War crimes trial gets underway Monday at Guantanamo

GUANTANAMO BAY NAVY BASE, Cuba — After a Supreme Court victory and four years of war court hearings, much is known about Osama bin Laden's former driver, who is due to go on trial Monday.

Salim Hamdan earned $200 a month driving bin Laden around Afghanistan until his November 2001 capture. He has a fourth-grade education and a wife and two daughters, now living in his native Yemen. In court, he mostly wears a traditional gown topped by a suit jacket, white head scarf and bewildered expression.

Hamdan, 37, has even achieved a certain celebrity status — thanks to his team of American lawyers. They challenged President Bush's first effort to try him by military commission before the U.S. Supreme Court, which in 2006 found the first war court unconstitutional.

Yet there is much more to learn about Hamdan, as the Pentagon finally gets to stage its first U.S. war crimes tribunal since World War II, in a butter-colored building near an abandoned airfield.

Some key questions:

-- Is Hamdan a war criminal?

He is charged with providing material support for terrorism as bin Laden's driver. Prosecutors allege he also served as a bodyguard and weapons courier for the al Qaeda founder, making him part of a broad global conspiracy that culminated with the Sept. 11, 2001, attacks that killed 2,973 people.

Pentagon prosecutors say his activities — acknowledged and alleged — amount to two violations of the laws of war under Congress' 2006 Military Commissions Act.

His lawyers seek to prove he was a nobody. ''The evidence will show he was a salaried employee of Mr. bin Laden, not a member of al Qaida,'' said Navy Lt. Cmdr. Brian Mizer, Hamdan's Pentagon-appointed defense counsel. "We're looking forward to proving that he was in fact a driver and a mechanic.''

-- Who gets to decide?

The Pentagon is withholding the identities of the 13-member jury pool brought to Guantánamo this weekend. All are American military officers, and so are college educated. One came from overseas, the rest from U.S. bases.

They range in rank from the equivalent of an Army major to a Navy captain but are drawn from the Army, Navy, Air Force and Marines. Whether they served in Afghanistan or lost military friends or family members in the war on terror may emerge in Monday's jury selection process.

-- What happened to Hamdan for a month after his capture in southern Afghanistan?

Hamdan was captured in late November 2001 in Taktapol, Afghanistan, after dropping off some women and children at the Pakistan border to escape the advancing U.S. invasion.

But defense lawyers have made much of a gap — nearly all of December 2001 — in his U.S. military and Special Forces capture records, in a bid to exclude his interrogations from trial.

-- How much did he help U.S. forces?

FBI agents testifying at earlier hearings described Hamdan as a snitch. Before he was sent here in May 2002, he allegedly led U.S. forces in Afghanistan on a tour of former al Qaeda strongholds, and to the burial spot of a top al Qaida fighter.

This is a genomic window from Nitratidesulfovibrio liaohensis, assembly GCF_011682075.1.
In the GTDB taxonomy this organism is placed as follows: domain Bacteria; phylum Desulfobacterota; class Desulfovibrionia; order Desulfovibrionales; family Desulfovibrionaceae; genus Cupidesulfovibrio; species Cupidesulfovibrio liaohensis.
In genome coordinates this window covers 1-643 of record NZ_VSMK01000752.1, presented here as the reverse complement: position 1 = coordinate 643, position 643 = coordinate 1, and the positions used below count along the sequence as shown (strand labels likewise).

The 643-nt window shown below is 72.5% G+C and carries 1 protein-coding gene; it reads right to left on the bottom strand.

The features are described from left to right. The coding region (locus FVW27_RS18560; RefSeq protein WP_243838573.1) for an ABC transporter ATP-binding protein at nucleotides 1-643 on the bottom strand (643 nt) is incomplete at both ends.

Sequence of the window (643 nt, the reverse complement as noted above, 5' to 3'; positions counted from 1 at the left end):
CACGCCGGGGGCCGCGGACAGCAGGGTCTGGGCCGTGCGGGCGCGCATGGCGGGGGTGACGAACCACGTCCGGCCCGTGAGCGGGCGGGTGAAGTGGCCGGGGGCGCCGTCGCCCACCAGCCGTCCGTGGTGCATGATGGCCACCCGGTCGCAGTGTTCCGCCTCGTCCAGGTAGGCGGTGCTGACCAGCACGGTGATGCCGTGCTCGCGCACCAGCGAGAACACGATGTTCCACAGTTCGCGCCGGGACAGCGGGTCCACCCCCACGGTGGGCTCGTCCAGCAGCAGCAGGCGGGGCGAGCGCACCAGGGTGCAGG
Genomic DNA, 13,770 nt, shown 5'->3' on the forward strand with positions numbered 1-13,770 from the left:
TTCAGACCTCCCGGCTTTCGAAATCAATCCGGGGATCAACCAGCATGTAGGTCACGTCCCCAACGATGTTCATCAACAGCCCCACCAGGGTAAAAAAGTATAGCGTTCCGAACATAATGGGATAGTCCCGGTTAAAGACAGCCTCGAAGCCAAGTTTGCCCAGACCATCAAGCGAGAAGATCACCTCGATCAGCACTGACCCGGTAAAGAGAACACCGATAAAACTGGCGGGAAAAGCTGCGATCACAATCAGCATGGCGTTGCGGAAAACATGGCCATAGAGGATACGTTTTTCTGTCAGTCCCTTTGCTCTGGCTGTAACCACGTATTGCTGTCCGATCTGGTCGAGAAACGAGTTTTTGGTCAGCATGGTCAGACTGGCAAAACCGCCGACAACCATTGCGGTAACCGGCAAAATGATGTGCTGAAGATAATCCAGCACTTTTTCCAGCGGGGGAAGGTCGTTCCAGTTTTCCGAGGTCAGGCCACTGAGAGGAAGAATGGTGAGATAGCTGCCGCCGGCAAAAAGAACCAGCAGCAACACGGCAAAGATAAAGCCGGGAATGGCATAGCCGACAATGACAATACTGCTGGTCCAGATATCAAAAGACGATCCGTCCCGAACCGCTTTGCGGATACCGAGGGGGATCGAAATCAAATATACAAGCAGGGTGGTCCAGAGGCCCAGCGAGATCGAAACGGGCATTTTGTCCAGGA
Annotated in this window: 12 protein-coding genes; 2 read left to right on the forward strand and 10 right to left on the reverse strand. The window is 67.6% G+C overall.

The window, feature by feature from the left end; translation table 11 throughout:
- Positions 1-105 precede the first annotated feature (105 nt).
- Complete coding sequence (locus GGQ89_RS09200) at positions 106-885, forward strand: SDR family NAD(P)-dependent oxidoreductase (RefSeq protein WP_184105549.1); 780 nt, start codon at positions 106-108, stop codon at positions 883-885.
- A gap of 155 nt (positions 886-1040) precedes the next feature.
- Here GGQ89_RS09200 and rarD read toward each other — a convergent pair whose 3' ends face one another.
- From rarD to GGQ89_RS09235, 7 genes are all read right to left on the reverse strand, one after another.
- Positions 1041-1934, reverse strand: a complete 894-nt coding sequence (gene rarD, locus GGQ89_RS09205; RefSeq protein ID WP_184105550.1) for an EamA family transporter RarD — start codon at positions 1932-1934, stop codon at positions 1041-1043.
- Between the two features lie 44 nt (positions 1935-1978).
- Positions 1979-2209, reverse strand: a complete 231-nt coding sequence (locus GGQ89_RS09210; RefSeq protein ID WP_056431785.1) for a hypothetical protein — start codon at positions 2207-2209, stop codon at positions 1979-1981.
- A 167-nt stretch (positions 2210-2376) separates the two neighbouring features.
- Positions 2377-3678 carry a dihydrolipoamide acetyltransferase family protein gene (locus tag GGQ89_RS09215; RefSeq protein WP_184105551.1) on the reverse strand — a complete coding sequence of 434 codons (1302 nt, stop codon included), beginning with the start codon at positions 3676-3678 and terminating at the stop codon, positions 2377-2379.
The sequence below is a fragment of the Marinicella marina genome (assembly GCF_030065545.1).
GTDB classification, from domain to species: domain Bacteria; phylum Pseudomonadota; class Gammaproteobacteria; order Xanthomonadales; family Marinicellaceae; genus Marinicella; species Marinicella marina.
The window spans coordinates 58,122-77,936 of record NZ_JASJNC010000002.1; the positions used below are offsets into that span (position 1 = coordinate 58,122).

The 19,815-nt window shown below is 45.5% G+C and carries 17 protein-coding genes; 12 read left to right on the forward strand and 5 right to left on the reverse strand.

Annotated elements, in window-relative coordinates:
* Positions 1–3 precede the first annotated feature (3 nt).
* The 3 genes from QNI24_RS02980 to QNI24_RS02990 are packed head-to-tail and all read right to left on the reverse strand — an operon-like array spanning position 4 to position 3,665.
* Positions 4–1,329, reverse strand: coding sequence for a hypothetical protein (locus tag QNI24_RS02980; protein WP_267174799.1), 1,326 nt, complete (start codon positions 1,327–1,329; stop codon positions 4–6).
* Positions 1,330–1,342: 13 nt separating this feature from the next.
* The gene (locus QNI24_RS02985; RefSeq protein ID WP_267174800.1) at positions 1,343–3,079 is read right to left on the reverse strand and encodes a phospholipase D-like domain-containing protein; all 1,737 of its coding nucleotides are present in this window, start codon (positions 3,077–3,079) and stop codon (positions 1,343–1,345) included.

-- What were his ties to al Qaida's inner circle?

The alleged mastermind of the Sept. 11, 2001, attacks, Khalid Sheik Mohammed, said in a message to the court that, as U.S. forces were closing in on Kandahar, he instructed Hamdan to drive the women and children from danger. Hamdan's lawyers have Mohammed on their witness list along with six other former CIA-held captives at Guantanamo in their quest to show he was a driver for a paycheck, not ideology.

-- Will the world get to see his first interrogation?

Among trial evidence still withheld from public view is a video of Hamdan being questioned soon after his capture.

Those who have seen it describe Hamdan as sporting a huge black beard and Afghan-style attire and lying to his interrogator. Behind him is a masked man with a weapon.

U.S. officials have refused to release the video.

-- Will the trial judge exclude accounts of his interrogations?

Defense lawyers argue that Hamdan was never told of his right to remain silent, even by federal agents who interrogated him 30 months after his capture. They note that the U.S. Supreme Court has twice confirmed that Guantanamo war-on-terror detainees do have some rights.

But a prosecutor on loan to the war court from the Justice Department, John Murphy, says ''enemy combatants'' don't get read a so-called Miranda warning, like criminal suspects do on U.S. soil.

''We don't conduct wars the way the local police investigate crimes,'' he told the judge, Navy Capt. Keith Allred. "We're catching people on the battlefield. Do we really want to put Miranda cards in the pockets of [U.S.] Special Forces? Does that make us safer? In this war on terrorism on Sept. 11, the battlefield was New York City and it was Pennsylvania and it was Washington. The battlefield was wherever a terrorist attack was occurring.''

-- Will Hamdan appear in court?

He has threatened a boycott. Were he to skip it, the trial predicted to last three weeks could go more quickly. Arabic-English translation slows testimony. Hamdan's lawyers want him at the defense table, and so do prosecutors, who say he should be compelled to be there. The judge has not said whether he would do it.

-- Will he get a life sentence if convicted?

Besides his guilt or innocence, his U.S. military jury also will decide his punishment. Defense lawyers claim his detention at Guantanamo has been largely punitive, virtual solitary confinement, and have asked his military judge to award him generous credit toward any conviction for each day he was held before trial in U.S. custody.

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